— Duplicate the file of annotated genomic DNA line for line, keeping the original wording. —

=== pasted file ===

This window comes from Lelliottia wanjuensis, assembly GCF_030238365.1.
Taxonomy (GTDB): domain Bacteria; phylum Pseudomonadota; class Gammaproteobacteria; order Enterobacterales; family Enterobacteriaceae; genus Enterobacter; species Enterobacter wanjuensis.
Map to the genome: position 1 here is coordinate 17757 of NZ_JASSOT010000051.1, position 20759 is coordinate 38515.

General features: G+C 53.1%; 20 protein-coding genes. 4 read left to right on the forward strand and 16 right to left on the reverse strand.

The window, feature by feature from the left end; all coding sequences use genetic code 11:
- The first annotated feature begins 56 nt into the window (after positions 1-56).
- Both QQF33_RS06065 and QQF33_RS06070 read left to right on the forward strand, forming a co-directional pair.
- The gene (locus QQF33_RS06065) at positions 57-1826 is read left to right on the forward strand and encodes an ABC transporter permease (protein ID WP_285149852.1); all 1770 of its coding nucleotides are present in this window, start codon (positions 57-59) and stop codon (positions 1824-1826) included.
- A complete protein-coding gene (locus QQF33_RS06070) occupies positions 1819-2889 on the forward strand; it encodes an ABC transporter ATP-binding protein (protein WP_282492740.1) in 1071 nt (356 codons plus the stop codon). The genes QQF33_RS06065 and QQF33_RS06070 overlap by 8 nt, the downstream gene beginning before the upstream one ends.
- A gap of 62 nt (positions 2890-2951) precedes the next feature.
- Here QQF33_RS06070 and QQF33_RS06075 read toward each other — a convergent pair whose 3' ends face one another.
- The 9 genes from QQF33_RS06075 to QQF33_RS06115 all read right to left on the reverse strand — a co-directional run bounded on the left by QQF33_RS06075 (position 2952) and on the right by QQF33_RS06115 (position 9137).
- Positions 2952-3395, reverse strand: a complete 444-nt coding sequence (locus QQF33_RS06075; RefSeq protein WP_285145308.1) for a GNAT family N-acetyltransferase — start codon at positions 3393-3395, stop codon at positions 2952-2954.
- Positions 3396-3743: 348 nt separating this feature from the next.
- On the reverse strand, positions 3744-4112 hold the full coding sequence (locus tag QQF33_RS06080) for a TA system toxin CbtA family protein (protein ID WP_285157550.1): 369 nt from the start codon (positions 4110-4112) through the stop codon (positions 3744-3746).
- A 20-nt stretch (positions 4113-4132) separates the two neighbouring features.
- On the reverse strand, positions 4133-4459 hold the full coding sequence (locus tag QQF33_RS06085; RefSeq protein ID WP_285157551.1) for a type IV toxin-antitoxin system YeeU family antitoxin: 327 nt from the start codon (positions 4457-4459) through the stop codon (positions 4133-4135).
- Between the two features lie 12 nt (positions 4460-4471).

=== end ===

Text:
This window comes from Lelliottia wanjuensis, assembly GCF_030238365.1.
Taxonomy (GTDB): domain Bacteria; phylum Pseudomonadota; class Gammaproteobacteria; order Enterobacterales; family Enterobacteriaceae; genus Enterobacter; species Enterobacter wanjuensis.
Map to the genome: position 1 here is coordinate 17757 of NZ_JASSOT010000051.1, position 20759 is coordinate 38515.

General features: G+C 53.1%; 20 protein-coding genes. 4 read left to right on the forward strand and 16 right to left on the reverse strand.

The window, feature by feature from the left end; all coding sequences use genetic code 11:
- The first annotated feature begins 56 nt into the window (after positions 1-56).
- Both QQF33_RS06065 and QQF33_RS06070 read left to right on the forward strand, forming a co-directional pair.
- The gene (locus QQF33_RS06065) at positions 57-1826 is read left to right on the forward strand and encodes an ABC transporter permease (protein ID WP_285149852.1); all 1770 of its coding nucleotides are present in this window, start codon (positions 57-59) and stop codon (positions 1824-1826) included.
- A complete protein-coding gene (locus QQF33_RS06070) occupies positions 1819-2889 on the forward strand; it encodes an ABC transporter ATP-binding protein (protein WP_282492740.1) in 1071 nt (356 codons plus the stop codon). The genes QQF33_RS06065 and QQF33_RS06070 overlap by 8 nt, the downstream gene beginning before the upstream one ends.
- A gap of 62 nt (positions 2890-2951) precedes the next feature.
- Here QQF33_RS06070 and QQF33_RS06075 read toward each other — a convergent pair whose 3' ends face one another.
- The 9 genes from QQF33_RS06075 to QQF33_RS06115 all read right to left on the reverse strand — a co-directional run bounded on the left by QQF33_RS06075 (position 2952) and on the right by QQF33_RS06115 (position 9137).
- Positions 2952-3395, reverse strand: a complete 444-nt coding sequence (locus QQF33_RS06075; RefSeq protein WP_285145308.1) for a GNAT family N-acetyltransferase — start codon at positions 3393-3395, stop codon at positions 2952-2954.
- Positions 3396-3743: 348 nt separating this feature from the next.
- On the reverse strand, positions 3744-4112 hold the full coding sequence (locus tag QQF33_RS06080) for a TA system toxin CbtA family protein (protein ID WP_285157550.1): 369 nt from the start codon (positions 4110-4112) through the stop codon (positions 3744-3746).
- A 20-nt stretch (positions 4113-4132) separates the two neighbouring features.
- On the reverse strand, positions 4133-4459 hold the full coding sequence (locus tag QQF33_RS06085; RefSeq protein ID WP_285157551.1) for a type IV toxin-antitoxin system YeeU family antitoxin: 327 nt from the start codon (positions 4457-4459) through the stop codon (positions 4133-4135).
- Between the two features lie 12 nt (positions 4460-4471).